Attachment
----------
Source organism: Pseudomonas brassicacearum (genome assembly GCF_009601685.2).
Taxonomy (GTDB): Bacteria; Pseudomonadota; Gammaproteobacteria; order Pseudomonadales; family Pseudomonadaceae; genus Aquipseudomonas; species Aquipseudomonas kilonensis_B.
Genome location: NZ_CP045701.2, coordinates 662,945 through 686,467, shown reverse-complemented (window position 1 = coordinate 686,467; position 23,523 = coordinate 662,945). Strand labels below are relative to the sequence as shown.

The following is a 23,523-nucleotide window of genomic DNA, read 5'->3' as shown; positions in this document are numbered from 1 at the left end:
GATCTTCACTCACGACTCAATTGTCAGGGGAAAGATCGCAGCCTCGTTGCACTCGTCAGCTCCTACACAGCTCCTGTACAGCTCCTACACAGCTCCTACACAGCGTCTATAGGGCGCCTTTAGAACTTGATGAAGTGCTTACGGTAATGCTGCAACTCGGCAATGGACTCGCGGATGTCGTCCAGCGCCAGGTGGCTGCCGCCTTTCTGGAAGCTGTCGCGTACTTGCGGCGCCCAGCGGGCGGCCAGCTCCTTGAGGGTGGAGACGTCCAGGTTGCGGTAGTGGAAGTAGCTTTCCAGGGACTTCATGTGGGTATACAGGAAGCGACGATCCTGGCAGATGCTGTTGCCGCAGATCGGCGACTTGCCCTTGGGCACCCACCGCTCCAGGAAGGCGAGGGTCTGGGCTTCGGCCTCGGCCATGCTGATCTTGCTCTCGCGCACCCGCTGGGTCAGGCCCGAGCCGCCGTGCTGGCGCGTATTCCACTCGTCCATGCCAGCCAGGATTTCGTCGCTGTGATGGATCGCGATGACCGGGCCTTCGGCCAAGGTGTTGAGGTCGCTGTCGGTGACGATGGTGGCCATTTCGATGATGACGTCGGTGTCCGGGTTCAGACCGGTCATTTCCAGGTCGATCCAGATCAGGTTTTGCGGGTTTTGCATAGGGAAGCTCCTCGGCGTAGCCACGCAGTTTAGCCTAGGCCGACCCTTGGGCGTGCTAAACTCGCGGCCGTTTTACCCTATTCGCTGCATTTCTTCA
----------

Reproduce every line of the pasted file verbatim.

Source organism: Pseudomonas brassicacearum (genome assembly GCF_009601685.2).
Taxonomy (GTDB): Bacteria; Pseudomonadota; Gammaproteobacteria; order Pseudomonadales; family Pseudomonadaceae; genus Aquipseudomonas; species Aquipseudomonas kilonensis_B.
Genome location: NZ_CP045701.2, coordinates 662,945 through 686,467, shown reverse-complemented (window position 1 = coordinate 686,467; position 23,523 = coordinate 662,945). Strand labels below are relative to the sequence as shown.

The following is a 23,523-nucleotide window of genomic DNA, read 5'->3' as shown; positions in this document are numbered from 1 at the left end:
GATCTTCACTCACGACTCAATTGTCAGGGGAAAGATCGCAGCCTCGTTGCACTCGTCAGCTCCTACACAGCTCCTGTACAGCTCCTACACAGCTCCTACACAGCGTCTATAGGGCGCCTTTAGAACTTGATGAAGTGCTTACGGTAATGCTGCAACTCGGCAATGGACTCGCGGATGTCGTCCAGCGCCAGGTGGCTGCCGCCTTTCTGGAAGCTGTCGCGTACTTGCGGCGCCCAGCGGGCGGCCAGCTCCTTGAGGGTGGAGACGTCCAGGTTGCGGTAGTGGAAGTAGCTTTCCAGGGACTTCATGTGGGTATACAGGAAGCGACGATCCTGGCAGATGCTGTTGCCGCAGATCGGCGACTTGCCCTTGGGCACCCACCGCTCCAGGAAGGCGAGGGTCTGGGCTTCGGCCTCGGCCATGCTGATCTTGCTCTCGCGCACCCGCTGGGTCAGGCCCGAGCCGCCGTGCTGGCGCGTATTCCACTCGTCCATGCCAGCCAGGATTTCGTCGCTGTGATGGATCGCGATGACCGGGCCTTCGGCCAAGGTGTTGAGGTCGCTGTCGGTGACGATGGTGGCCATTTCGATGATGACGTCGGTGTCCGGGTTCAGACCGGTCATTTCCAGGTCGATCCAGATCAGGTTTTGCGGGTTTTGCATAGGGAAGCTCCTCGGCGTAGCCACGCAGTTTAGCCTAGGCCGACCCTTGGGCGTGCTAAACTCGCGGCCGTTTTACCCTATTCGCTGCATTTCTTCA